Perhaps you side with the production team, simply trying to film a scene at an historic location. Regardless, I hope I've conveyed how this is just how it is at the end of 2011: people, often consistently, do not show their elders the proper respect they deserve. Of all the weeks of the year Pearl Harbor week where fewer than 200 arrived on Oahu for their final goodbye, this was the time for CBS, Hawaii Five-O and the average American to rise up and go the extra mile to accommodate these men. To show respect. To say thank you.
Production on such a grand scale isn't free. To that I say: neither is freedom.
In honor of these men and to show your support, I urge you to share this on Facebook, Twitter, at church, at your poker game, at schools, at work. This shouldn't be a quiet little island secret. Let people know via social networking. Stealing a line from a colleague: Hawaii Five-No!
Steffan Tubbs Newsradio 850 KOA, Denver. Colorado's Morning News co-host Board member, The Greatest Generations Foundation (www.tggf.us) firstname.lastname@example.org Twitter: @tubbskoa
Read more: http://www.850koa.com/pages/cmn.html?article=9501489#ixzz1gfWnzbsN
Walking on, and working on the graves of the fallen and intruding on the Rose Ceremony? So totally disrespectful of these CBS fungi.
“Outta the way, we’re from Hollywood...”
All things considered, they were treated pretty well- I work in this ridiculous industry. There is so much money at stake by not meeting schedules and timelines. People are really afraid of losing their jobs which is very easy if you don’t stay on shooting schedule.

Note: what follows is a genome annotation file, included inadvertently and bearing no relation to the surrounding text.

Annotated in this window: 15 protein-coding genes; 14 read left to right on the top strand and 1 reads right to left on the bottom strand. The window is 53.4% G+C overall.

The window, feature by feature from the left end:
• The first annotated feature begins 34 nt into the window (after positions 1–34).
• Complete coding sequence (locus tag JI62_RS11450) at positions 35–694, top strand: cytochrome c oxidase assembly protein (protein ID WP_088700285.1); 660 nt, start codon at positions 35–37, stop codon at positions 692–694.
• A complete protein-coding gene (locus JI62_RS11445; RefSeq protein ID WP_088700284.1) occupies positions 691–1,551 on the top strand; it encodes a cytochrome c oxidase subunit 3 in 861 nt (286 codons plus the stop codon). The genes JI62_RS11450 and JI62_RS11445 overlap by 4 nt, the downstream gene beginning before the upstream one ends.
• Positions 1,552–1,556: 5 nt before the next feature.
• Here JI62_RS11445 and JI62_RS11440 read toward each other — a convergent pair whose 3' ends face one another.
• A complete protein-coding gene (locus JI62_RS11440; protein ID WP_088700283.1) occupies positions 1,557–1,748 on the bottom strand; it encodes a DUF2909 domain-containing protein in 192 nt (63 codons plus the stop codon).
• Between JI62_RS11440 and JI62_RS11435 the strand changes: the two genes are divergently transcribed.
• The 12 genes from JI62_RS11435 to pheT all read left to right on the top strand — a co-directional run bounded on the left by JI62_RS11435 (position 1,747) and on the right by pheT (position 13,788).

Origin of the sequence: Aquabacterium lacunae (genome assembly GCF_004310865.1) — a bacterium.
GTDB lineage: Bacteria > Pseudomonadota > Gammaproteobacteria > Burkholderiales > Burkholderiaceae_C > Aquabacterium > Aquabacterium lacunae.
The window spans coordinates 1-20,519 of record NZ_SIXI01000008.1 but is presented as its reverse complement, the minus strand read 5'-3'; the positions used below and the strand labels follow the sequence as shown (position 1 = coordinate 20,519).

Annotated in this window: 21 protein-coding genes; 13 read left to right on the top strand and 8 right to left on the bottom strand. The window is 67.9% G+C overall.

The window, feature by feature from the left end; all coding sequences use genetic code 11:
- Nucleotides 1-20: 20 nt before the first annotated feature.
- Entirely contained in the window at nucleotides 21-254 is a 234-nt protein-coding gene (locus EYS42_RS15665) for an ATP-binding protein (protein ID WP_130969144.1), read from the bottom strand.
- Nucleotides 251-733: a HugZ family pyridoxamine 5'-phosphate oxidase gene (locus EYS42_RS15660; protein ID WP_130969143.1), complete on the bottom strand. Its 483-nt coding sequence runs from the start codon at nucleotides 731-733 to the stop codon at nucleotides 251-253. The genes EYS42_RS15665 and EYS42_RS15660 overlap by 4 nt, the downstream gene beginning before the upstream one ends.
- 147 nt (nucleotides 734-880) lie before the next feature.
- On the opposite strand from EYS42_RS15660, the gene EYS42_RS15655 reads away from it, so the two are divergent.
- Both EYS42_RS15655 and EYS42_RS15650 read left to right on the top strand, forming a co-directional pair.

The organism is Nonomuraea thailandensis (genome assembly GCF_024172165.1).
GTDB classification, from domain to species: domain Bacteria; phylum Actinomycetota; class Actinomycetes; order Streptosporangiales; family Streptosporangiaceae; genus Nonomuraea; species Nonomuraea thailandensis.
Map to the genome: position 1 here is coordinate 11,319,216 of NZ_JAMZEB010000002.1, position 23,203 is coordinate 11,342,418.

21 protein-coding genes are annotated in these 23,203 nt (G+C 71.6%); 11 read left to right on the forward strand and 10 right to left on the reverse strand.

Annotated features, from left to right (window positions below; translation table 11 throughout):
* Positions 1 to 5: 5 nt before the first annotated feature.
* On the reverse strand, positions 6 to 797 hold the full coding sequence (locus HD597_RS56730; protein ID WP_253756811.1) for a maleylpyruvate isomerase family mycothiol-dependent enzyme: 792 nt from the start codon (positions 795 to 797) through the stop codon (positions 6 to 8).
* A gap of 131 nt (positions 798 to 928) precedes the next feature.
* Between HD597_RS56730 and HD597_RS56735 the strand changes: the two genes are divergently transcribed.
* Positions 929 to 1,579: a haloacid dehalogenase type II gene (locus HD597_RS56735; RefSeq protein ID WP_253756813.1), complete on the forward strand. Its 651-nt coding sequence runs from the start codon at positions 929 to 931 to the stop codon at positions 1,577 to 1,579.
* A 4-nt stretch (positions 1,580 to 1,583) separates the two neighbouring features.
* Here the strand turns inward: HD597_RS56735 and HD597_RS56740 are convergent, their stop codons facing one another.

Too bad but kind of much ado about typical TV production crap.
I’m from Colorado and also a film producer who started in tv series such as these. They need to write letters to the state offices of tourism, and the permitting offices. Letters to all state and fed parks, giving an account and warning of this behavior should also be filed with those respective officers of interpretation. After that, send letters to the first advertisers in the first commercial spot breaks. Somebody’s head will roll, I assure you! That will also likely have long lasting effects and impact. There are too many little narcissistic punks in my industry.
This is not “typical TV production crap”. This is about Pearl Harbor Survivors honoring their fallen comrades for the last time. I hope this show is cancelled and everyone connected with it never finds another “Hollywood” job.
KOA/Denver host Steffan Tubbs accompanied a group of World War II veterans who traveled to Honolulu to mark the 70th anniversary of the Japanese attack on the American fleet at Pearl Harbor in 1941. Thats Tubbs on the left with 96-year old Pearl Harbor survivor Archie Gregory of Huntington Beach, CA. He was on the deck of the USS Arizona when the attack began, Tubbs said. He was blown into the water. A really amazing man.
Somebody should clue in Bill O’Reilly about this outrage. O’reilly has a loud mouth and a tiny brain, is usually clueless about current events unless they involve the Catholic church or some sleazy sex scandal, but grinding on this insult to American veterans day after day on his TV show is right up his alley. He could give new meaning to the term “usefull idiot” by taking CBS to task for this atrocity.